Candidates for this position must visit the University of Alabama website at to initiate an application and upload various materials. The online application will include the following documents: A letter of application that includes descriptions of scholarly success in the field, teaching experience, and administrative experience and approach; Resume/Curriculum Vitae. A book or comparable work that best highlights your scholarly success, and four letters of recommendation, should be sent directly to the chair of the search committee, Professor Trudier Harris, Dept. of English, Box 870244, The University of Alabama, Tuscaloosa, AL 35487-0244. Review of applications will begin on October 1, 2014, and will continue until the position is filled. We expect to conduct preliminary interviews via telephone or videoconference and final interviews on campus. Prior to hiring, the final candidate will be required to pass a pre-employment background investigation.


The University of Alabama is an Equal Employment/Equal Educational Opportunity Institution. All qualified applicants will receive consideration for employment without regard to race, color, religion, national origin, sex, sexual orientation, age, genetic information, disability, or protected veteran status, and will not be discriminated against because of their protected status.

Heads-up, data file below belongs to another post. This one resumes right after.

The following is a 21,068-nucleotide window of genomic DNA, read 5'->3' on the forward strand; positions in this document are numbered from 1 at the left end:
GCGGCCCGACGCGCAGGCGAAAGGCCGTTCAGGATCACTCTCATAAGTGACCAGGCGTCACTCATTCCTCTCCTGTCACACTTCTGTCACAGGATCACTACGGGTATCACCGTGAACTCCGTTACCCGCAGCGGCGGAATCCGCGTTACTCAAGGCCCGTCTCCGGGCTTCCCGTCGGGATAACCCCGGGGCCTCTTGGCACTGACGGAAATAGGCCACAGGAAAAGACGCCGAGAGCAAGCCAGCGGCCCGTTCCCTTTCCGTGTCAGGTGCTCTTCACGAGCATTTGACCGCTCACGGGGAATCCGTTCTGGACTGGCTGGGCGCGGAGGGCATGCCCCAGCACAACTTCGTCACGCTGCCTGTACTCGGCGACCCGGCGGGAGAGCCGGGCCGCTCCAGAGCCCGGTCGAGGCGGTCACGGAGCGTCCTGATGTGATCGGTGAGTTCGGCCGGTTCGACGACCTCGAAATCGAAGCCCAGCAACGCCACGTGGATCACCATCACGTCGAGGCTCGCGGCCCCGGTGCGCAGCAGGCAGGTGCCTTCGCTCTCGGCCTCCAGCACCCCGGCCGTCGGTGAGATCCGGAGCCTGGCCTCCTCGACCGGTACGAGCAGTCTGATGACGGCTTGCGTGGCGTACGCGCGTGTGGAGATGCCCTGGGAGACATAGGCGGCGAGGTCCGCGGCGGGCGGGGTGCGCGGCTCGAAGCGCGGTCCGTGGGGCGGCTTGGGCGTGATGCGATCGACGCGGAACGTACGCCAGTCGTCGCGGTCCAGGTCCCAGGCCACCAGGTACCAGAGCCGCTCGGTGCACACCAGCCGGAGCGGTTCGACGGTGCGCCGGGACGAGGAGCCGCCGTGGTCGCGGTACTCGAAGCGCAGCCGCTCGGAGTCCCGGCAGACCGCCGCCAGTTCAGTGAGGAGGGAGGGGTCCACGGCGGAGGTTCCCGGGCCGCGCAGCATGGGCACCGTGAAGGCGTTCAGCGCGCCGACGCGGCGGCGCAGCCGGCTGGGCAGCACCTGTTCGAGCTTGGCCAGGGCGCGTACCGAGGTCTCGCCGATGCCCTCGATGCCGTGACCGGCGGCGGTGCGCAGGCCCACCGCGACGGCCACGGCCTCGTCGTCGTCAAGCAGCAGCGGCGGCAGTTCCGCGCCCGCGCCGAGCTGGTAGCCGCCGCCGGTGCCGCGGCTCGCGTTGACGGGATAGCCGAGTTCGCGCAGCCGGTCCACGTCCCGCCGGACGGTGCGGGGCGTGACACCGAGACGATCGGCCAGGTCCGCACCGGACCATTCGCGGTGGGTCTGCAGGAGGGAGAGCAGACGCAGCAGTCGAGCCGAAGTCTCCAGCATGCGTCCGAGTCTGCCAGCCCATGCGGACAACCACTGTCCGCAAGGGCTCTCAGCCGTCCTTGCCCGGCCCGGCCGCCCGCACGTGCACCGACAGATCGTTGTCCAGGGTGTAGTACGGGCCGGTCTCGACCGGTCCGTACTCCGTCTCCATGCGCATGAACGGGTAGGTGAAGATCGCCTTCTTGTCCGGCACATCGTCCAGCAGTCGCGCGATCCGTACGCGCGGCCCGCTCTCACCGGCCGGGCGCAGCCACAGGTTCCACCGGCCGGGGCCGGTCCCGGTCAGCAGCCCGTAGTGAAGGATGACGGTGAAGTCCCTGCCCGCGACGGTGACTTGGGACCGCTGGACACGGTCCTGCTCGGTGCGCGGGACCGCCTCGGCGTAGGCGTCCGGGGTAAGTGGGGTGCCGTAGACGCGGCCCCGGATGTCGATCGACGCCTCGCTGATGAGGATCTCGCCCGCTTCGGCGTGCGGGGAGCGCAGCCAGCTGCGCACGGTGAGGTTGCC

For more information or to apply, please go to


Best Laid Plans . . .

The Shakespeare Conference: SHK 25.430  Thursday, 23 October 2014


From:        Hardy M. Cook <This email address is being protected from spambots. You need JavaScript enabled to view it.>

Date:         Thursday, October 23, 2014

Subject:    Best Laid Plans . . . 


Dear Subscribers,


As can be expect, insert cliché, the best laid plans and so on.


There still was a glitch. Let’s hope we have it now.


In any case, this will be the first real Newsletter in a long time, More to follow. I can now (I hope) send one Newsletter a day to all subscribers. So without further ado, I will get to it.


Thanks for your patience,



All in Order at Last

The Shakespeare Conference: SHK 25.429  Friday, 17 October 2014


From:        Hardy M. Cook <This email address is being protected from spambots. You need JavaScript enabled to view it.>

Date:         Friday, October 17, 2014

Subject:    All in Order at Last


Dear Subscribers,


Thank you for your patience. Ron and I have worked out all of the problems I have had with mailing Newsletters since the end of July. In addition, I have upgraded my service with Google to commercial status and will be paying so that all of the Newsletters I send out on one day will get delivered that day and delivered more expeditiously than previously.


As you can imagine I have many, many submissions to catch up with because I have not been able to mail since the end of September. Rather than sending one enormous Newsletter I have decided to send several smaller ones over the next few days.


On the up side, the down time came as I was having another extensive operation on the nerves in my leg, foot, and ankle from which I continue to recover. 


By way of explanation, I am sending this out by itself and will begin clearing my inbox mailing Newsletters beginning tomorrow or Sunday. So this message will act as a clarification and a final test to insure all is indeed in order.


Thank you again for your patience,

Hardy Cook

Editor of SHAKSPER


Maps of the 16th and 17th Centuries: A Tribute to the Works and Times of William Shakespeare

The Shakespeare Conference: SHK 25.424  Tuesday, 30 September 2014